stripes are shiny. You present it to Marg as a token of your trip. All the
missing gifts have gone completely out of your head. You can't imagine
she would take something you gave her—an emblem of a romantic vacation—and pass it along.
It did not occur to you, when you plunked down your money for the sun-
16 set cruise, that mostly what you were paying for was the privilege of
drinking as much booze as you could pour down your throat Of course
you are a teetotaller and while Marg drinks some, she doesn't drink when
she's on the water because of vicious seasickness. All the twins, with
whom you are in close proximity while the sky dazzles, ignore you steadfastly. The baseball twins are today wearing matched purple tank tops
with pink triangles in the spot where, ostensibly, their hearts should be.
"Come on," says the keen hotel worker who keeps moving your bags,
the one who talked you into this cruise. "Just one drink." She grins over
even, white teeth. "Ifs on me." She orders at the bar then passes each of
you an orange concoction that looks nearly dangerous. "Goombay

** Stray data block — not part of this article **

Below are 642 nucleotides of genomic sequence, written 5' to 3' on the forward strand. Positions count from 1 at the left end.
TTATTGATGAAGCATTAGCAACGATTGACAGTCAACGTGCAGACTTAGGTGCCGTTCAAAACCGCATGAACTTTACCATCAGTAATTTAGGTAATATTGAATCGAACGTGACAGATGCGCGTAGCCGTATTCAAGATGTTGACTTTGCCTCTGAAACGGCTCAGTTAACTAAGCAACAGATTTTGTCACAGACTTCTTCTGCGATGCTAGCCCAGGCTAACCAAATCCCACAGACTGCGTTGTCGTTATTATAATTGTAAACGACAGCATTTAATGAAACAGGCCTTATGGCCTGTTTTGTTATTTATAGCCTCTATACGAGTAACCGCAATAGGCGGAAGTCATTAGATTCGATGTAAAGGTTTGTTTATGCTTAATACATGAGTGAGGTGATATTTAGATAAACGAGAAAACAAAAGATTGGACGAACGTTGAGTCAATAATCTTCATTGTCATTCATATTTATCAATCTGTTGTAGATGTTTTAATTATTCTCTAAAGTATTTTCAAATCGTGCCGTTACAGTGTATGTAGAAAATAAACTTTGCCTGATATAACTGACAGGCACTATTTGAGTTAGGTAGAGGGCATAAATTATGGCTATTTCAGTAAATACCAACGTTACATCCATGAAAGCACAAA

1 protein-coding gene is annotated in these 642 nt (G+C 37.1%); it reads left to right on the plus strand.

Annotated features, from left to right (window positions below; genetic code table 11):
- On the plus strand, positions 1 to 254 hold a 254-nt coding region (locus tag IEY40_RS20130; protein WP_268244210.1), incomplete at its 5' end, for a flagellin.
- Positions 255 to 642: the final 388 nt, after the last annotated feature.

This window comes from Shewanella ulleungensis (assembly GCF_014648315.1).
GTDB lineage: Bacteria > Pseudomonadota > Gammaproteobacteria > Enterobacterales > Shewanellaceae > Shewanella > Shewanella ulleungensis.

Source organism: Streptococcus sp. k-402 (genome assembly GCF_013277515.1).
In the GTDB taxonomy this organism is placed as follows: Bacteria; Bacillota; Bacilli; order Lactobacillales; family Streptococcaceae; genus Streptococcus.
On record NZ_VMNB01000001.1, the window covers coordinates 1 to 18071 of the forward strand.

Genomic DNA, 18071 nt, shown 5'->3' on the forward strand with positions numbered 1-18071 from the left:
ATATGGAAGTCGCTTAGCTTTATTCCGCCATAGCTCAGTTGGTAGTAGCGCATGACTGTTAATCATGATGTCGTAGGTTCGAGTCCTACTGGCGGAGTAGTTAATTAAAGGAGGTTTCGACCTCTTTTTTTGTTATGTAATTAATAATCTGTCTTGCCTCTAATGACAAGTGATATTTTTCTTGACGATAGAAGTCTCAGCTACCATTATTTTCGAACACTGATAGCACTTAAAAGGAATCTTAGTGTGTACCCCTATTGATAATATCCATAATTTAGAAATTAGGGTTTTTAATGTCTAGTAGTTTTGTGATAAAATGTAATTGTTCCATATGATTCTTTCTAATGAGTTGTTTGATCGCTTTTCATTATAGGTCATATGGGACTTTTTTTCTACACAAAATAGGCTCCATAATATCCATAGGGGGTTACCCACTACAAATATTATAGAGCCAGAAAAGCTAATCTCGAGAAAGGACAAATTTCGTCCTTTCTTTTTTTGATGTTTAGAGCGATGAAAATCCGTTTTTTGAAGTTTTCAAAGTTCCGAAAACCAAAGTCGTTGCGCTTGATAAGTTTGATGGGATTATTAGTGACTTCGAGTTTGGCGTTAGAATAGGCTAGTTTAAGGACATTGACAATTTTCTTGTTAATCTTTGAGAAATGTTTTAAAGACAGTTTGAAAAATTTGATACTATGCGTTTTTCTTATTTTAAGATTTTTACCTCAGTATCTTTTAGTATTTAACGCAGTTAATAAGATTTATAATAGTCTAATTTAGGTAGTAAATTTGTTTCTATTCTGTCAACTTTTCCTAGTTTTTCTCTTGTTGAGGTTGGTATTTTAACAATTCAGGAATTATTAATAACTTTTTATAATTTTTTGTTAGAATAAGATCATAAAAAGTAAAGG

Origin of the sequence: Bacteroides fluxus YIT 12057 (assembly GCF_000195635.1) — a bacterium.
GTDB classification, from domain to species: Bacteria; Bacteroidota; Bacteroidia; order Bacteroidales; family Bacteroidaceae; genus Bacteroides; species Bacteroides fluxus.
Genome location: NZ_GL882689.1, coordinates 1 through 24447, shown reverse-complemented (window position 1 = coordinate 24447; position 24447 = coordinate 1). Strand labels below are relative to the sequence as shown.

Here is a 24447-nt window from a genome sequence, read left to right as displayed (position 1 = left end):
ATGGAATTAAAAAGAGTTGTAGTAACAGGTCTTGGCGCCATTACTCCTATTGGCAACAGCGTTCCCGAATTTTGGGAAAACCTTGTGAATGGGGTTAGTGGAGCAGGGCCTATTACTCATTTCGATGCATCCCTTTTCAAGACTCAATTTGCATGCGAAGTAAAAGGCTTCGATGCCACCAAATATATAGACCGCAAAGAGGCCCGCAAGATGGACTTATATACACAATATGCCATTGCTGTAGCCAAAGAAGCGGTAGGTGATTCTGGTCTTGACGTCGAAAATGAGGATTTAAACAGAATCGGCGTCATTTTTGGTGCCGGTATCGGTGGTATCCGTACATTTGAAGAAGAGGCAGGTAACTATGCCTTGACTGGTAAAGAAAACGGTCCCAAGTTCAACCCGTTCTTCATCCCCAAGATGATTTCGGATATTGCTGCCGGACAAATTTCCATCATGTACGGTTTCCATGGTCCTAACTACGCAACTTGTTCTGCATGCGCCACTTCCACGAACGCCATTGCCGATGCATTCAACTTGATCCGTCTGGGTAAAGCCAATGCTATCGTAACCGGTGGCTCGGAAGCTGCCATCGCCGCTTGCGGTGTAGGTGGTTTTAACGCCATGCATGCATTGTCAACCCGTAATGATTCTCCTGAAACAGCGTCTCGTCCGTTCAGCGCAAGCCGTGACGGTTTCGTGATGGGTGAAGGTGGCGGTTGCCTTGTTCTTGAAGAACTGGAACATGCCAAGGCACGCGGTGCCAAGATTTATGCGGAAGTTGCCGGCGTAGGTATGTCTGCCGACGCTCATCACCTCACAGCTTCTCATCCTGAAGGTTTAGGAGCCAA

Smashes," she says, "an island tradition."
Obediently, the two of you sip.
You stare at a sign advertising an organization called "Reef Relief"
Accidental boat groundings damage the sensitive reef, it says. "Brown,
brown, run aground. Blue, blue, sail on through."
A lone dolphin explodes on the starboard side of the boat, leaping and
drawing the boat forward.
You haven't dared to reply to what Marg said in the graveyard. You weren't
born yesterday; you still think she's having an affair, but now she's also
overtly lying about it. At night, in your minute but frozen room, you touch
her and tell her you feel like two halves of the same woman. "Two thirds,"
you correct
Marg lifts on her elbow to look at you. She lifts her eyebrows, waiting.
"Goodnight" you say.
Before you leave Key West the two of you find a handmade tile store and
blow most of your leftover money on two coffee mugs. With the exchange
they cost nearly $100 each. But you think ifs a good sign. While they
don't exactly match, there are two of them. Two of them. Which must
mean that Marg envisions a future for the two of you. Or perhaps she is
planning to give yours to Emma You also buy a trivet that depicts a woman
and a wolf side by side. You don't say anything out loud, but to yourself
you nickname the wolf Emma.
The next afternoon you are off to the alligator farm by Miami. Your rental
car is small, slow, red; in your mind, it flashes out like a beacon. The
Keys are navigable, but once you're north of Key Largo, things are dicier.
You start to notice hurricane damage—palm trees without fronds, mostly.
Your mother told you all about Hurricane Andrew, which she watched on
CNN, and now you pass what she said along to Marg.
"One woman was in her bedroom with her six-year-old daughter," you
17 say, "and the hurricane swept under the house, pulled up some floor